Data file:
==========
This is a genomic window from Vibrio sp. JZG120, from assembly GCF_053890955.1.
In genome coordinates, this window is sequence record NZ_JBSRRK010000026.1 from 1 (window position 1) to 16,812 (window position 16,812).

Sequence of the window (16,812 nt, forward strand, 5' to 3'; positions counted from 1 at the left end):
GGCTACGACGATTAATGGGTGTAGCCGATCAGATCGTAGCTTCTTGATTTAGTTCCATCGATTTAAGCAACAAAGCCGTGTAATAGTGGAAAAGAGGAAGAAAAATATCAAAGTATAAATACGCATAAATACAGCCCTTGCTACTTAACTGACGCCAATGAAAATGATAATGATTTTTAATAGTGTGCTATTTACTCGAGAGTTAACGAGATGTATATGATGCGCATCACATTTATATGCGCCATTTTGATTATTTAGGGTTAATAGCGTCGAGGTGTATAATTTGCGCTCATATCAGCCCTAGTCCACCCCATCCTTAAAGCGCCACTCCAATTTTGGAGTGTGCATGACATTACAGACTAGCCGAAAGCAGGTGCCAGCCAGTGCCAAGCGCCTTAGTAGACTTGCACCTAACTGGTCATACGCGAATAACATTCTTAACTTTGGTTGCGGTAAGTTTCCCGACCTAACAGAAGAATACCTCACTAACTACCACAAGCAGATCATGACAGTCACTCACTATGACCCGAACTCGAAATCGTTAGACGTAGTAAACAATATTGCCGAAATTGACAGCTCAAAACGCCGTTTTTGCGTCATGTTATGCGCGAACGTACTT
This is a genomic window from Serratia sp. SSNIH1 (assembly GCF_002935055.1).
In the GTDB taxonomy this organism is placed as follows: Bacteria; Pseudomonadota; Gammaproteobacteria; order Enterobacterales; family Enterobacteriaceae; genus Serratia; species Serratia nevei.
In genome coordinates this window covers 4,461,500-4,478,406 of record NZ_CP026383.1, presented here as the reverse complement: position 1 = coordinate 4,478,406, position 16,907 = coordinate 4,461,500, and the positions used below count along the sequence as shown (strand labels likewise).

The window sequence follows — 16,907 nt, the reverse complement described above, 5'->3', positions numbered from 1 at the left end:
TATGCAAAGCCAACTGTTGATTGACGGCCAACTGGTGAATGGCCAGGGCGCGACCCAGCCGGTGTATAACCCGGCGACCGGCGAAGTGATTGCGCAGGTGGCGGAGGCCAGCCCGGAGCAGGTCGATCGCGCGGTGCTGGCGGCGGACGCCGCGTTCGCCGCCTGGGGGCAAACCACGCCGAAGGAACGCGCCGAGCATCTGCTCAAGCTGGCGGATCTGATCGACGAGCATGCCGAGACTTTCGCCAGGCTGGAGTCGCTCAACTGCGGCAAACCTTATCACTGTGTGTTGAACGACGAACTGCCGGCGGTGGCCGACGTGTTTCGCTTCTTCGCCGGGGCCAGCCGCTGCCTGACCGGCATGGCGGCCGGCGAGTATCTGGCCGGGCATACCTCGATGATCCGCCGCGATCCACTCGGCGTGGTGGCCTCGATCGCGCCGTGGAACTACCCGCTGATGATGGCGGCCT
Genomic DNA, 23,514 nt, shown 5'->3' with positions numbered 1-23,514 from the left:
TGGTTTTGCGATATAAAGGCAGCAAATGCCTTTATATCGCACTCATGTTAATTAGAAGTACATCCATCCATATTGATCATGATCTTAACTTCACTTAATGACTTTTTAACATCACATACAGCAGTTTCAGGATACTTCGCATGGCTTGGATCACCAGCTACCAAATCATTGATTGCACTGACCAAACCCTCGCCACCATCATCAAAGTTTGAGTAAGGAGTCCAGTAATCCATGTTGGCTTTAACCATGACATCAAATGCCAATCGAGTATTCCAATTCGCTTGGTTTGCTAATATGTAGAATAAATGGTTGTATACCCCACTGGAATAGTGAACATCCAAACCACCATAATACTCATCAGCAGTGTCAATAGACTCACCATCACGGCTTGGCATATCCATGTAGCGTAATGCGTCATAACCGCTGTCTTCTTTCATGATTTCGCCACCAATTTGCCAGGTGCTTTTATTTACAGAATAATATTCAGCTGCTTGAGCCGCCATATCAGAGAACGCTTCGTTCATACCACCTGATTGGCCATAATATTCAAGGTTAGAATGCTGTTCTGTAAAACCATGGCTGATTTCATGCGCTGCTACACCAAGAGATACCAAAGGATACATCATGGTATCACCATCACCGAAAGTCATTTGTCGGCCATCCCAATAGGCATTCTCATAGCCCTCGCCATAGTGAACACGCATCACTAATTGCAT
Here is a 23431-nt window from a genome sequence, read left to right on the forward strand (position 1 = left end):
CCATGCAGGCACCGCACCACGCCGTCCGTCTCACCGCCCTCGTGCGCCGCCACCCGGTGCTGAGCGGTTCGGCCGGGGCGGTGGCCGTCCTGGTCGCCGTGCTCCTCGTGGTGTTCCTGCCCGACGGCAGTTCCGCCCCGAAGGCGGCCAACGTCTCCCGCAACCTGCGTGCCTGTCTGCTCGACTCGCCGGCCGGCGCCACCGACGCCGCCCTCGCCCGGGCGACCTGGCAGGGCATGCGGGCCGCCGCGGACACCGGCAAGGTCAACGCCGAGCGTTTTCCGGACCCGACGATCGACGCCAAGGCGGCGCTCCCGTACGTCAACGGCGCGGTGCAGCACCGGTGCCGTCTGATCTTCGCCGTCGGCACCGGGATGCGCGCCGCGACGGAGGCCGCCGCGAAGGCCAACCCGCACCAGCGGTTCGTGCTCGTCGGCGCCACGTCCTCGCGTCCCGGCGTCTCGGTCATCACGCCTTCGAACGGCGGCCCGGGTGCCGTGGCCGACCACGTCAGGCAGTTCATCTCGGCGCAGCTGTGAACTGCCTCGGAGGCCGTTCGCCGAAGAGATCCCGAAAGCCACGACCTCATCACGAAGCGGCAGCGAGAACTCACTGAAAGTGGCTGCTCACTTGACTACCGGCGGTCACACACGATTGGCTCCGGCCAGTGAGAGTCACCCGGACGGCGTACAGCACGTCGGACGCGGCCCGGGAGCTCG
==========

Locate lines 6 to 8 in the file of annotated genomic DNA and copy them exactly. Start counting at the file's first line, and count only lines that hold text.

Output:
In the GTDB taxonomy this organism is placed as follows: Bacteria; Pseudomonadota; Gammaproteobacteria; order Enterobacterales; family Enterobacteriaceae; genus Serratia; species Serratia nevei.
In genome coordinates this window covers 4,461,500-4,478,406 of record NZ_CP026383.1, presented here as the reverse complement: position 1 = coordinate 4,478,406, position 16,907 = coordinate 4,461,500, and the positions used below count along the sequence as shown (strand labels likewise).

The window sequence follows — 16,907 nt, the reverse complement described above, 5'->3', positions numbered from 1 at the left end: